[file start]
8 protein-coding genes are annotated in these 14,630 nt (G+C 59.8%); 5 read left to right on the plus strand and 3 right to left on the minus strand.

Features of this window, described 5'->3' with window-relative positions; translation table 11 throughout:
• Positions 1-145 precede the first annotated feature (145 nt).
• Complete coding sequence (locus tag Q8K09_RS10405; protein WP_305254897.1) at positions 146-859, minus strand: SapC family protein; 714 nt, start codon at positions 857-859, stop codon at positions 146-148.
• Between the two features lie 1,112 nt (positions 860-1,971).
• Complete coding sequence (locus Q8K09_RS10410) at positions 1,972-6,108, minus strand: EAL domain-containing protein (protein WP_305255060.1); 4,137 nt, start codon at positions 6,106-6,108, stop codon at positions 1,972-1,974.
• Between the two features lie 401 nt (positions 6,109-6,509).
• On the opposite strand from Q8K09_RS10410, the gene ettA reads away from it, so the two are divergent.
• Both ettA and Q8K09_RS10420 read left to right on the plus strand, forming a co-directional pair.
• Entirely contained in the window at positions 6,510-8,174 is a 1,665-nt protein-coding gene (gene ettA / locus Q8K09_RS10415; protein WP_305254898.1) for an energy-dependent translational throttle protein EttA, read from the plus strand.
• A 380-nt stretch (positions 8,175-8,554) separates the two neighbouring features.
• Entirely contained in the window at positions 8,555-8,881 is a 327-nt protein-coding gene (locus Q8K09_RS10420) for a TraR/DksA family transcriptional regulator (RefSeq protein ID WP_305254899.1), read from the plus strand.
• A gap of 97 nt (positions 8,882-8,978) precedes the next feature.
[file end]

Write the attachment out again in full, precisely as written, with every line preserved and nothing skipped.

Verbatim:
8 protein-coding genes are annotated in these 14,630 nt (G+C 59.8%); 5 read left to right on the plus strand and 3 right to left on the minus strand.

Features of this window, described 5'->3' with window-relative positions; translation table 11 throughout:
• Positions 1-145 precede the first annotated feature (145 nt).
• Complete coding sequence (locus tag Q8K09_RS10405; protein WP_305254897.1) at positions 146-859, minus strand: SapC family protein; 714 nt, start codon at positions 857-859, stop codon at positions 146-148.
• Between the two features lie 1,112 nt (positions 860-1,971).
• Complete coding sequence (locus Q8K09_RS10410) at positions 1,972-6,108, minus strand: EAL domain-containing protein (protein WP_305255060.1); 4,137 nt, start codon at positions 6,106-6,108, stop codon at positions 1,972-1,974.
• Between the two features lie 401 nt (positions 6,109-6,509).
• On the opposite strand from Q8K09_RS10410, the gene ettA reads away from it, so the two are divergent.
• Both ettA and Q8K09_RS10420 read left to right on the plus strand, forming a co-directional pair.
• Entirely contained in the window at positions 6,510-8,174 is a 1,665-nt protein-coding gene (gene ettA / locus Q8K09_RS10415; protein WP_305254898.1) for an energy-dependent translational throttle protein EttA, read from the plus strand.
• A 380-nt stretch (positions 8,175-8,554) separates the two neighbouring features.
• Entirely contained in the window at positions 8,555-8,881 is a 327-nt protein-coding gene (locus Q8K09_RS10420) for a TraR/DksA family transcriptional regulator (RefSeq protein ID WP_305254899.1), read from the plus strand.
• A gap of 97 nt (positions 8,882-8,978) precedes the next feature.